After a brief encore, Mínus singer Krummi took the stage to announce that on account of some unforeseen problems, their show was delayed for a couple of hours and would take place after the evening’s fireworks display. Some people with acoustic guitars appeared and looked like they were about to play what I guessed would amount to some kind of hippie noodling. Wanting to preserve the atmosphere of decadence LSS had installed in me, I decided to flee Sirkus and check out what was happening downtown.
I am incredibly bored by hippies, noodling and Jeff Buckley, but no matter what those furry folk played at the Sirkus stage during Mínus’s delay, it couldn’t have been worse than what I was faced with downtown. I found myself stuck in hell, crushed, Roskilde-style, between groups of senior citizens and baby-carrying suburbanites, all the while being forced to listen to Mezzoforte’s absolutely awful take on elevator-jazz. In all fairness, the sound quality was good and they probably didn’t hit a false note. Problem was, they didn’t manage to hit a remotely interesting one either. Soul-less, technically shiny scale-driven garbage, Mezzoforte actually sounds like music written for robots, by robots. Satanic paedophile robots. In hell. The only positive thing about the whole spectacle was that it was kind of decadent, in a suburban way: amongst other things, I saw a man in his fifties spew a mixture of beer and cotton candy in front of his adoring family.
After a drab fireworks display, I somehow finally made my way back to Sirkus, just in time for Mínus’s second song. By that time, it was completely dark out and the crowd filling Sirkus’s back yard had grown considerably. In front of the stage, a small mosh pit was throbbing in time with the furious grind-attack of a Jesus Christ Bobby number whose name I forget. A squeal of feedback punched me in the back of the neck and all of the sudden I remembered just how much I used to get from watching Mínus perform.
This was indeed an important show for Mínus, with them returning to the stage after a year of recuperation and inactivity. Before their leave of absence, they had played some pretty bad shows, displaying a lack of imagination and passion with both their annoying cock-rock-like demeanour and new songs that didn’t seem to go anywhere. I walked out on them last year, appalled by an act that used to leave me inspired. As the show went on, however, it became apparent that the show was a much-needed and longed-for return to form for a band that had swayed off course.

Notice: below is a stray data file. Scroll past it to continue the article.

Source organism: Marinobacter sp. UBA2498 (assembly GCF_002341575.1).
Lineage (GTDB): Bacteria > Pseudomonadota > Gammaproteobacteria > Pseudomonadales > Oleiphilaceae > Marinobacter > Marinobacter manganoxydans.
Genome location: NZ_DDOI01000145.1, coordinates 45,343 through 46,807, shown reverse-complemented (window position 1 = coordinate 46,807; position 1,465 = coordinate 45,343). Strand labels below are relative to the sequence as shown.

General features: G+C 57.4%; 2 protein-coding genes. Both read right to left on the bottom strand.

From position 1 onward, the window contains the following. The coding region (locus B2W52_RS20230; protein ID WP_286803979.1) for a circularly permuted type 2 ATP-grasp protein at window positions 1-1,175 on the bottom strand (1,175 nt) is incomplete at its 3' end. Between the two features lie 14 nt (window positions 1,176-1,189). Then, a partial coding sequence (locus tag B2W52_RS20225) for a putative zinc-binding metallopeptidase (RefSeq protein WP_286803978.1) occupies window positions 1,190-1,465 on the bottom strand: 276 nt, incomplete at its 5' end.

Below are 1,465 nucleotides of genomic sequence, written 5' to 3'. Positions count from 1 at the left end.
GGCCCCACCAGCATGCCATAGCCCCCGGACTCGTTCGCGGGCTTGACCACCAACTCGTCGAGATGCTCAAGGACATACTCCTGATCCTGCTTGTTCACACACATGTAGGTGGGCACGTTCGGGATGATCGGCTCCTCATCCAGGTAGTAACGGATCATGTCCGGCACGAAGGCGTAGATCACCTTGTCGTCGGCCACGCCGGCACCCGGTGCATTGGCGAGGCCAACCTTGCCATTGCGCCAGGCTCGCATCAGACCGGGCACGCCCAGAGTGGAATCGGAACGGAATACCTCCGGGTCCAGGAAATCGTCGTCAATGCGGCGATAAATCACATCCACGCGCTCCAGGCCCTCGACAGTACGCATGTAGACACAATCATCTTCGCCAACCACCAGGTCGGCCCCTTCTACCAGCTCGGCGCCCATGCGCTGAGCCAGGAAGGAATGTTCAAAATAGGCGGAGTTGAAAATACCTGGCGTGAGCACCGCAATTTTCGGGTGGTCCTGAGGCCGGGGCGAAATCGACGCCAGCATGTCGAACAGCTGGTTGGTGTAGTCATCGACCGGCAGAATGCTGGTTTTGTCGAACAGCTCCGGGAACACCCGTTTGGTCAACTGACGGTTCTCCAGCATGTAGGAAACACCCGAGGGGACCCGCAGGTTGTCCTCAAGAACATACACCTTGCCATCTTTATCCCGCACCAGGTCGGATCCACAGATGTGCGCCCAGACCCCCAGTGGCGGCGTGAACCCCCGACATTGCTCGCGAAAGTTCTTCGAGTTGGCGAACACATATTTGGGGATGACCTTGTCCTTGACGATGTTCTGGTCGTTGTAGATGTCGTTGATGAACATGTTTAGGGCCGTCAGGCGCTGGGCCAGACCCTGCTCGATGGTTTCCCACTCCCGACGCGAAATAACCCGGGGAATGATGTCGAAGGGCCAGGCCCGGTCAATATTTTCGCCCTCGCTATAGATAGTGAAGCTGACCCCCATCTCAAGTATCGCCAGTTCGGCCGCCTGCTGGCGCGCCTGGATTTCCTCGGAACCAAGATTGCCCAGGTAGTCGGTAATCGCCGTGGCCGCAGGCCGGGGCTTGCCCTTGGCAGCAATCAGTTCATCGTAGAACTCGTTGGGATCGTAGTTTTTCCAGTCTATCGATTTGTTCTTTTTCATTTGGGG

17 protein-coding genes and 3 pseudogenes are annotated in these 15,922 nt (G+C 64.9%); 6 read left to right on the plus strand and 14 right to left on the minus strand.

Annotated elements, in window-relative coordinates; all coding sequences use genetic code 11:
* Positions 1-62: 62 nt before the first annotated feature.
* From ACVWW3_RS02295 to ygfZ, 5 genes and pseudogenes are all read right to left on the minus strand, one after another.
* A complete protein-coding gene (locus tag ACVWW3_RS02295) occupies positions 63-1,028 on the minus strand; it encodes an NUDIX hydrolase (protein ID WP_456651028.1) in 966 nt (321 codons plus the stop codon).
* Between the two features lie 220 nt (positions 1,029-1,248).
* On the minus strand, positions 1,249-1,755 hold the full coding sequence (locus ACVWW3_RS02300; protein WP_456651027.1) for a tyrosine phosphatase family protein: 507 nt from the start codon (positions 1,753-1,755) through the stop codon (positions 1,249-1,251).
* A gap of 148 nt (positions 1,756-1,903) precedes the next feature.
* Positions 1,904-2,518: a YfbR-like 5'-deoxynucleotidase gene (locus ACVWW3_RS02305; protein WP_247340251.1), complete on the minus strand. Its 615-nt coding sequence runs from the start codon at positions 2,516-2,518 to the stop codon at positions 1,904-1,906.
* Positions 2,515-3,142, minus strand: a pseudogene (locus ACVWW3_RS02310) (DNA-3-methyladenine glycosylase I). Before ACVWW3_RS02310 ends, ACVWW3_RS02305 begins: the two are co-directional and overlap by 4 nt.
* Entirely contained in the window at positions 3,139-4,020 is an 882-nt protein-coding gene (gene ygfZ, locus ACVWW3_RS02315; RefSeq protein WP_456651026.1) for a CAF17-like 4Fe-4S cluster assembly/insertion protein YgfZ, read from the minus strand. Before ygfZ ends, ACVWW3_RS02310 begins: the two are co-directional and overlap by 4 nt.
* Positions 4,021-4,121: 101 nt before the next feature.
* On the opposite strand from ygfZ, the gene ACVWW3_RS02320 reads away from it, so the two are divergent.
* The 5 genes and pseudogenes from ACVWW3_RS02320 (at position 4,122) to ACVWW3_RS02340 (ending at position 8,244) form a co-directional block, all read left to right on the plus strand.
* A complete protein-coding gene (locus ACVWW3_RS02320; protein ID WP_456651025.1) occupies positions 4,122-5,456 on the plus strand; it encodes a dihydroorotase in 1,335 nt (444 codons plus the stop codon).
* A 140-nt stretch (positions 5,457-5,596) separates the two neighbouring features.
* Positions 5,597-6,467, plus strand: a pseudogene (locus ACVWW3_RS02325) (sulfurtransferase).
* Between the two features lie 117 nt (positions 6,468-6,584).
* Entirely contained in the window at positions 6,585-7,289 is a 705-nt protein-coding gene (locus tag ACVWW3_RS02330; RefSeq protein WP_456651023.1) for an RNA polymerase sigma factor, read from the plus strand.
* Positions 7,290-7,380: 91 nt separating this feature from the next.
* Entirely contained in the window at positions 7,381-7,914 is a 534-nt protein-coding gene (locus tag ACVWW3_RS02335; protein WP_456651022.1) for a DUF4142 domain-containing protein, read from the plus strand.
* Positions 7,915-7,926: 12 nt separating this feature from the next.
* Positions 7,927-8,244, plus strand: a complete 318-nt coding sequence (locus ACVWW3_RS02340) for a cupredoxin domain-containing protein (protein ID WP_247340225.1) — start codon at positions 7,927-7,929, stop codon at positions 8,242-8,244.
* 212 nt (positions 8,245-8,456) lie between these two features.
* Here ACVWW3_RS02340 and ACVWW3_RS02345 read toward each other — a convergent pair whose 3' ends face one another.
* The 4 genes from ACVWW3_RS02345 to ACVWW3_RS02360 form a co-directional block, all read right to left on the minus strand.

As far as I could tell through the muddled sound, their playing was incredibly tight. Mínus is composed of some skilled instrumentalists who have played together for a very long time, bouncing off each other with a renewed vigour and energy. Their set list was a mix of songs off their last two albums interspersed with new tracks. While not exactly inventive, the new songs display a return to the more cacophonous sounds of JCB, blending melodic choruses with confusingly aggressive verses in a manner reminiscent of Laxness favourite Romantic Exorcism. The final outcome of their recent songwriting efforts will of course depend on the way they manage to present themselves in the studio without the aid of longtime collaborator Curver, by all accounts a big contributor to their sound.
The mosh pit up front got increasingly aggressive and reached a kind of climax in the midst of the furious and seldom heard Misdo. A group of bare-chested hooligans that included Messrs Handsome and Mista took to climbing onto the clear plastic sheeting that served to guard the stage from the possibility of rain. It looked unsafe and scary and for a second I was worried that the whole thing would collapse and kill the band, thereby preventing me from hearing how some studio time would benefit its new songs. For whatever reason, the plastic held up fine, but the threat seemed to hasten the night’s descent into noisy chaos.